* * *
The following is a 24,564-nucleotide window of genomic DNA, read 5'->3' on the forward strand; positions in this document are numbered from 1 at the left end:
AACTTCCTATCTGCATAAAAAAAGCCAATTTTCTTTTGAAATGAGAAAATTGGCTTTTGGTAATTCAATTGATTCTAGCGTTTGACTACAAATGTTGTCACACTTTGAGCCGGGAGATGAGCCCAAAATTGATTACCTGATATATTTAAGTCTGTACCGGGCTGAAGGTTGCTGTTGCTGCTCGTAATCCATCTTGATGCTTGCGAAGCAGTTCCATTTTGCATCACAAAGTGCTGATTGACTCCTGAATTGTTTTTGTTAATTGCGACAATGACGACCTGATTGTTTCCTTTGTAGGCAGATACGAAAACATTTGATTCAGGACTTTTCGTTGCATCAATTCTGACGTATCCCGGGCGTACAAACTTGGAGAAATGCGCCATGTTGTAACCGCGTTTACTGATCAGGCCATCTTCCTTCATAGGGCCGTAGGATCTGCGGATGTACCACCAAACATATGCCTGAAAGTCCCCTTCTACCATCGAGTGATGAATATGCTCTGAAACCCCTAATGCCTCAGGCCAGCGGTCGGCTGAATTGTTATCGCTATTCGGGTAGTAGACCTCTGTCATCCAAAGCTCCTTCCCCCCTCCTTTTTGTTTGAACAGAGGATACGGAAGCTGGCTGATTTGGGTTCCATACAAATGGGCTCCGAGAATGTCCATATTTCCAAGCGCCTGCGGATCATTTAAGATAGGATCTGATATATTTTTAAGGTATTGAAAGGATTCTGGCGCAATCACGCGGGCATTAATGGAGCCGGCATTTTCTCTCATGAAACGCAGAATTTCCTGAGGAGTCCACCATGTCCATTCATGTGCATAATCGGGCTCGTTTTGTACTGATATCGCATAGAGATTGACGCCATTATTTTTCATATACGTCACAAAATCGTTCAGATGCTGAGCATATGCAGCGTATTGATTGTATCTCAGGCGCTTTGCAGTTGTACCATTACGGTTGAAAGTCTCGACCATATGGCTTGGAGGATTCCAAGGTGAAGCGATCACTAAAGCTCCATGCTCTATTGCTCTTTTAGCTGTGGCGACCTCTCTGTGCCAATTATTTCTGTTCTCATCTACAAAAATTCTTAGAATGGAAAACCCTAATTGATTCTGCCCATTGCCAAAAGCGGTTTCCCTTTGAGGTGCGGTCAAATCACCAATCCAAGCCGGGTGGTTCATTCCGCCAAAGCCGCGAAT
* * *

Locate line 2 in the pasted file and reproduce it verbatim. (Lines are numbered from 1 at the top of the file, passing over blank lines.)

AACTTCCTATCTGCATAAAAAAAGCCAATTTTCTTTTGAAATGAGAAAATTGGCTTTTGGTAATTCAATTGATTCTAGCGTTTGACTACAAATGTTGTCACACTTTGAGCCGGGAGATGAGCCCAAAATTGATTACCTGATATATTTAAGTCTGTACCGGGCTGAAGGTTGCTGTTGCTGCTCGTAATCCATCTTGATGCTTGCGAAGCAGTTCCATTTTGCATCACAAAGTGCTGATTGACTCCTGAATTGTTTTTGTTAATTGCGACAATGACGACCTGATTGTTTCCTTTGTAGGCAGATACGAAAACATTTGATTCAGGACTTTTCGTTGCATCAATTCTGACGTATCCCGGGCGTACAAACTTGGAGAAATGCGCCATGTTGTAACCGCGTTTACTGATCAGGCCATCTTCCTTCATAGGGCCGTAGGATCTGCGGATGTACCACCAAACATATGCCTGAAAGTCCCCTTCTACCATCGAGTGATGAATATGCTCTGAAACCCCTAATGCCTCAGGCCAGCGGTCGGCTGAATTGTTATCGCTATTCGGGTAGTAGACCTCTGTCATCCAAAGCTCCTTCCCCCCTCCTTTTTGTTTGAACAGAGGATACGGAAGCTGGCTGATTTGGGTTCCATACAAATGGGCTCCGAGAATGTCCATATTTCCAAGCGCCTGCGGATCATTTAAGATAGGATCTGATATATTTTTAAGGTATTGAAAGGATTCTGGCGCAATCACGCGGGCATTAATGGAGCCGGCATTTTCTCTCATGAAACGCAGAATTTCCTGAGGAGTCCACCATGTCCATTCATGTGCATAATCGGGCTCGTTTTGTACTGATATCGCATAGAGATTGACGCCATTATTTTTCATATACGTCACAAAATCGTTCAGATGCTGAGCATATGCAGCGTATTGATTGTATCTCAGGCGCTTTGCAGTTGTACCATTACGGTTGAAAGTCTCGACCATATGGCTTGGAGGATTCCAAGGTGAAGCGATCACTAAAGCTCCATGCTCTATTGCTCTTTTAGCTGTGGCGACCTCTCTGTGCCAATTATTTCTGTTCTCATCTACAAAAATTCTTAGAATGGAAAACCCTAATTGATTCTGCCCATTGCCAAAAGCGGTTTCCCTTTGAGGTGCGGTCAAATCACCAATCCAAGCCGGGTGGTTCATTCCGCCAAAGCCGCGAAT